Obama's Village in Kenya

Barack Obama's mother is from Kansas, but his father was from Kenya. Here is a video from one of the times when he has gone to visit them.

Our time has come. Our movement is real and change is coming to America.

Senator Barack Obama's campaign for the American presidency has generated excitement the world over.

What began as a whisper in Springfield has swelled to a chorus of millions calling for change. It's a chorus that cannot be ignored. A chorus that cannot be deterred. This time can be different because this campaign for the presidency of the United States of America is different.

So different in fact that candidates close family members are not watching in New England or in Texas, but from here in the west of Kenya.

He's a beacon of hope. He's got all that it takes to become the president of the United States. "Yes we can!"

Sahid Obama is the presidential hopeful's uncle. He's been watching his famous nephew's progress from the town of Kazumu and he has nothing but pride for Barack's achievements.

I feel so great. It was a wonderful speech.

To show me Obama's roots, Sahid takes me to the Obama family home just across the equator. It's in this sleepy rural village of Kagelo that some of the presidential candidate's closest family still live.

You are heading into Mama Sara's house. A family picture taken in 1992. That's when he visit for the second time. And there as well you can see me standing next to the senator. The senator? The presidential candidate. There we are.

Senator Obama didn't grow up here but it was the home of his father: Barack Obama Sr., a graduate of Harvard University and a respected economist. They became estranged early in his son's life.

Now we are approaching the grave of senator Barack Obama's father. This is where the remains of Senator Barack Obama's father were buried.

Can you tell me just a little bit about him?

Yeah, Barack was a very loving person, very intelligent. Though he died when I was still very young, but my memory of him is that he was a very intelligent person.

Barack Obama first came to visit his father's grave back in 1987.

It was his first time in Kenya. I can say it was kind of happiness mixed with some sadness because he was person who was coming to see this side of his family and at the same time he was coming to see where his father was buried.

Another Obama still living in the village is Barack's grandmother, known as Mama Sara. She too has poignant memories from Barack's first visit. In her house, one photo has pride of place: a young Barack Obama carrying a large sack of vegetables that Mama Sara was bringing home.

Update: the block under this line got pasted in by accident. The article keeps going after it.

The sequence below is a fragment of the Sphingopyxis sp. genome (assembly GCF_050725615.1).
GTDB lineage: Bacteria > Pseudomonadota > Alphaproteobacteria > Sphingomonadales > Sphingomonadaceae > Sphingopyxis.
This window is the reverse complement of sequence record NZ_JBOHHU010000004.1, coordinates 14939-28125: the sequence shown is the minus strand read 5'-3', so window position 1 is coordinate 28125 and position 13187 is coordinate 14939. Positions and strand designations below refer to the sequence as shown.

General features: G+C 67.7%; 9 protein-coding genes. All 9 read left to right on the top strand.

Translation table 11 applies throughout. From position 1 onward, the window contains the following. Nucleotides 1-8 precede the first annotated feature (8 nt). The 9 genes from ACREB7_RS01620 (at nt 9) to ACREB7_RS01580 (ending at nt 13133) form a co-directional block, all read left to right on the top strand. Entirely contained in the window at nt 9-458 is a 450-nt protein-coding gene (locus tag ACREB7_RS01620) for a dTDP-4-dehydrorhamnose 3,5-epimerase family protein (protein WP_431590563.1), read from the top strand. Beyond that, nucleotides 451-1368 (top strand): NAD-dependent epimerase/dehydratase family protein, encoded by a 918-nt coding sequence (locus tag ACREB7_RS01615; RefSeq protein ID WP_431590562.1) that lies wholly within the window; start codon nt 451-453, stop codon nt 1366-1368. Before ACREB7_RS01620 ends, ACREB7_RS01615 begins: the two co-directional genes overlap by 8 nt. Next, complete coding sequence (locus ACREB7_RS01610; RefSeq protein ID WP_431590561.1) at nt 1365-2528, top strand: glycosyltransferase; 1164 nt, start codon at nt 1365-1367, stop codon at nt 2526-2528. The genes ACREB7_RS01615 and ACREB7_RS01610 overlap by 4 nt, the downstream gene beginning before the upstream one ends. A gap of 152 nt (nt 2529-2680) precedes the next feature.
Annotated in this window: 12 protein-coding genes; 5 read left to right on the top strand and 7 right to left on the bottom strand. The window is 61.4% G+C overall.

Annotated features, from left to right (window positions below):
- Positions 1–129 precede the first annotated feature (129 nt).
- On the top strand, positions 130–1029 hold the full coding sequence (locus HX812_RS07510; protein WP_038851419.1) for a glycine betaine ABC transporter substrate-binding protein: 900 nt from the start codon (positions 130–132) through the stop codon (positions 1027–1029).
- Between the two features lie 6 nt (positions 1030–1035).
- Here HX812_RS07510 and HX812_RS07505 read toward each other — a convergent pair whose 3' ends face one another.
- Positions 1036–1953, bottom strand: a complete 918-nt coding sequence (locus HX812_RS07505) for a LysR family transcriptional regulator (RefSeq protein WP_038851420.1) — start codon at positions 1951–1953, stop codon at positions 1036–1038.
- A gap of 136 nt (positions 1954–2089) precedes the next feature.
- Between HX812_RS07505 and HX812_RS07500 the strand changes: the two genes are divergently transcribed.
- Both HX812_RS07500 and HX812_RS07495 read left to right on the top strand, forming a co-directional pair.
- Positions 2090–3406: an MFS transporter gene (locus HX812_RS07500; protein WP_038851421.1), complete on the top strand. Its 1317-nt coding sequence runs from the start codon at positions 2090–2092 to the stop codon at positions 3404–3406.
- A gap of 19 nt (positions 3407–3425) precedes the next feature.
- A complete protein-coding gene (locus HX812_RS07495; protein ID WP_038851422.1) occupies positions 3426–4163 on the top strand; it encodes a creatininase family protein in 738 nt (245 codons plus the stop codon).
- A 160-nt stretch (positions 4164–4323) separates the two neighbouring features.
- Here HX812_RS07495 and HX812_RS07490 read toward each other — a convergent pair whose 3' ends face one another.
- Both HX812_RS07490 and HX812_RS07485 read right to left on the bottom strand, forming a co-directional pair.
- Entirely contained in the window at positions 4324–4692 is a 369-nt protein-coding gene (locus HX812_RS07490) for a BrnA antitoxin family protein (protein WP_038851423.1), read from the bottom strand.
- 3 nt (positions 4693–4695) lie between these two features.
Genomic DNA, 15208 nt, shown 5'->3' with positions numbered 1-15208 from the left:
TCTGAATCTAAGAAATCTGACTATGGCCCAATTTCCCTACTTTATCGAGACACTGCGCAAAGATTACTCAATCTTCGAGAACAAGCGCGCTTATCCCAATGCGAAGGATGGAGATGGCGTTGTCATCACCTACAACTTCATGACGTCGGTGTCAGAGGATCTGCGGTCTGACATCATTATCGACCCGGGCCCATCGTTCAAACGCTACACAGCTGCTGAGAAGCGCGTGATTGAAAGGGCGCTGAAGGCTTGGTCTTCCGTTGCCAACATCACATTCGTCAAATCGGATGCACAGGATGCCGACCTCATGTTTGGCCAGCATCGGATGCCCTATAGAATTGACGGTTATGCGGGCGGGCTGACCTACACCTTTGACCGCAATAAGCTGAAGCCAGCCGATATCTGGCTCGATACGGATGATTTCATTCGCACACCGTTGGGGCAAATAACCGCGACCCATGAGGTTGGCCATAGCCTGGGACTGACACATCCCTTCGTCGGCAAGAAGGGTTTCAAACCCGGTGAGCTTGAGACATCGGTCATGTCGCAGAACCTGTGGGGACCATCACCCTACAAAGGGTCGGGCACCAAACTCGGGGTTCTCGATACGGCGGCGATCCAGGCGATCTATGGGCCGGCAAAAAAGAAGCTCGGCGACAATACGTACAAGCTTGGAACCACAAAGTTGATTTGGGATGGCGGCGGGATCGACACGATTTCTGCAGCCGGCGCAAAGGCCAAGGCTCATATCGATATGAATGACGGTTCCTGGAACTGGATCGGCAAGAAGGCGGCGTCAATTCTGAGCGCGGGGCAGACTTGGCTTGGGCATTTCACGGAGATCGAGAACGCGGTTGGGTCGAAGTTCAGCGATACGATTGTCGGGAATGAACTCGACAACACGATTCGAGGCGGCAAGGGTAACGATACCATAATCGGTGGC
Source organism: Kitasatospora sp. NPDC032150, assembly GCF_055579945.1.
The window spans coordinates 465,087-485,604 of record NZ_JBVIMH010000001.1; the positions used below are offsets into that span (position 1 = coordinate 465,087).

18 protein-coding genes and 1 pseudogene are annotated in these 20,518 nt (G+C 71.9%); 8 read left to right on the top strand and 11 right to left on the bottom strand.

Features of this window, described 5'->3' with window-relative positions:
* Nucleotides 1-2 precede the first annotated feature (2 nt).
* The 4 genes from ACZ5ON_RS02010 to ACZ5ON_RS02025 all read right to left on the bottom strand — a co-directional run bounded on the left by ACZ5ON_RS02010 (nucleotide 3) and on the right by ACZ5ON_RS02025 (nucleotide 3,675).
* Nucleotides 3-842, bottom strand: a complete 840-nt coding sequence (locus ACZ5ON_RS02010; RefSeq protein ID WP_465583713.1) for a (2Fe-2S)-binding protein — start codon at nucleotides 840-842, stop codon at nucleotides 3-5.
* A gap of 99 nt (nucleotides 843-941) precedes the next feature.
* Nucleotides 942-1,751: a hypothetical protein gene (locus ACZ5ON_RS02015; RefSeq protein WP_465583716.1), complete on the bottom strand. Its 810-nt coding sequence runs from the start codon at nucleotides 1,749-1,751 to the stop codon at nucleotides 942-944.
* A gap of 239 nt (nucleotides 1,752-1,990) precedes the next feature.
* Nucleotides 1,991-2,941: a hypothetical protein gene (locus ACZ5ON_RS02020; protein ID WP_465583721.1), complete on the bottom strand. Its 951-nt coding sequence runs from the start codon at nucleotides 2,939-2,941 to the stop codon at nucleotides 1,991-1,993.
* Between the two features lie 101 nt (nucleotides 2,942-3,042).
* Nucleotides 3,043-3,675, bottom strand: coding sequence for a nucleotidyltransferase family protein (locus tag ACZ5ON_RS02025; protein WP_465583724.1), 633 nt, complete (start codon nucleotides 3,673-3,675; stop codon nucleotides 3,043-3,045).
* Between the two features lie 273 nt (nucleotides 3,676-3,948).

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Since then, Senator Barack Obama, has been back only a few times. Mama Sara doesn't speak English and her grandson's knowledge of the local language is limited to masawa, or "how are you?" Even so, there is a strong attachment between the two of them.

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The presidential candidate's grandmother leads a simple life, tending this small plot of land, feeding her cows and chickens, and raising a handful of adopted children. But even though she is a world away from the pressure cooker of Washington politics, Mama Sara has had the inside running on Senator Obama's lofty ambitions.

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While we're talking a group of international journalists arrive and Mama Sara becomes the star of an inpromptu photo shoot. She's hoping that if Barack wins the presidency, the focus will move away from her and what her grandson might be able to do for Kenya.

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A president Obama may or may not be able to deliver on his grandmother's wish list, but even so he is already being commemorated. Behind the Obama's plot is the local school, renamed in the Senator's honor after his last visit. Education facilities here are primitive, but it provides these children with their best shot at a better life. Isaac Kenya wants to become a doctor overseas. He knows that won't come easily, but he's been inspired by Barack Obama.

I think that if Senator Obama will win the presidency, then when I am going to sit for my examination this year, I know that I'm going to excel in my exams and if possible I will study abroad.

The tiny town of Kagelo offers few opportunities. Many people here are idle from lack of employment. It's so quiet that the sound of a sewing machine drives me over to Leonard Ladier, the town tailor. Leonard met Obama at the local church and he has a high opinion of the Senator as well as high hopes.

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God's will and Barack Obama are two things that come up a lot in conversation's around Kagelo.

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The family's devout Christianity is no small irony given that one of the dirtiest tricks of the election campaign so far has been the attempt to depict Barack Obama as a closet Muslim. Despite the innuendo, Obama's campaign is still growing strong.

We will put a college education within the reach of anyone who wants to go.

Sitting down with Sahid to watch his nephew on television, I can't help but be a bit
amazed at how far Barack Obama has come. For Barack's relatives, his success is clearly the result of a humble ancestry.

I think about one to some extent has made him what he is today. He is somebody who has had to fight to become what he is. He coming from a multicultural background, multireligious, multiracial, and I think that one has done quite a lot to put him where he is today.

Yes we can! Yes we can! Yes we can!
Thank you Chicago. Let's go get to work. I love you.

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